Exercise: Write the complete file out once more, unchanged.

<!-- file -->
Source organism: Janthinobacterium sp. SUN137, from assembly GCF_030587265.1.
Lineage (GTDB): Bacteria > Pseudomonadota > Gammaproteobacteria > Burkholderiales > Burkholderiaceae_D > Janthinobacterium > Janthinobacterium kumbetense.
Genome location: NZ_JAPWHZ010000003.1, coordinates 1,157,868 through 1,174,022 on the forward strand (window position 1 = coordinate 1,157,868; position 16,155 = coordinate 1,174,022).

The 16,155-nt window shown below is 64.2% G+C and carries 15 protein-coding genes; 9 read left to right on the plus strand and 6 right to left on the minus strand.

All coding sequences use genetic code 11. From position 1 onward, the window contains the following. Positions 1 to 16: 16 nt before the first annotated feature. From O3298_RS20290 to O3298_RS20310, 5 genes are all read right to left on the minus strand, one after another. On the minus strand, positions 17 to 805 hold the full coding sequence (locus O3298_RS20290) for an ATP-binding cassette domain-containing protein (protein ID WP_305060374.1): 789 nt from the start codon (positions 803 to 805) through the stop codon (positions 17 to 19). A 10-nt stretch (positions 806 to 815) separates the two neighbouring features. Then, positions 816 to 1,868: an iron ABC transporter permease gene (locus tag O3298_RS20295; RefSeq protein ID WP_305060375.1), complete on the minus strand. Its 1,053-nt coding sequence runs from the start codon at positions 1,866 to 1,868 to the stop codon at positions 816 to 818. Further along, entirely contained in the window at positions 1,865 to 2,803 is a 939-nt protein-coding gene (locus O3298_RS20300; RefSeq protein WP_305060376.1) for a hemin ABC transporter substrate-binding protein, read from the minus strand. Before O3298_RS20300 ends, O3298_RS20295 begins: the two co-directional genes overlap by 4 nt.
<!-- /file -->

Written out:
Source organism: Janthinobacterium sp. SUN137, from assembly GCF_030587265.1.
Lineage (GTDB): Bacteria > Pseudomonadota > Gammaproteobacteria > Burkholderiales > Burkholderiaceae_D > Janthinobacterium > Janthinobacterium kumbetense.
Genome location: NZ_JAPWHZ010000003.1, coordinates 1,157,868 through 1,174,022 on the forward strand (window position 1 = coordinate 1,157,868; position 16,155 = coordinate 1,174,022).

The 16,155-nt window shown below is 64.2% G+C and carries 15 protein-coding genes; 9 read left to right on the plus strand and 6 right to left on the minus strand.

All coding sequences use genetic code 11. From position 1 onward, the window contains the following. Positions 1 to 16: 16 nt before the first annotated feature. From O3298_RS20290 to O3298_RS20310, 5 genes are all read right to left on the minus strand, one after another. On the minus strand, positions 17 to 805 hold the full coding sequence (locus O3298_RS20290) for an ATP-binding cassette domain-containing protein (protein ID WP_305060374.1): 789 nt from the start codon (positions 803 to 805) through the stop codon (positions 17 to 19). A 10-nt stretch (positions 806 to 815) separates the two neighbouring features. Then, positions 816 to 1,868: an iron ABC transporter permease gene (locus tag O3298_RS20295; RefSeq protein ID WP_305060375.1), complete on the minus strand. Its 1,053-nt coding sequence runs from the start codon at positions 1,866 to 1,868 to the stop codon at positions 816 to 818. Further along, entirely contained in the window at positions 1,865 to 2,803 is a 939-nt protein-coding gene (locus O3298_RS20300; RefSeq protein WP_305060376.1) for a hemin ABC transporter substrate-binding protein, read from the minus strand. Before O3298_RS20300 ends, O3298_RS20295 begins: the two co-directional genes overlap by 4 nt.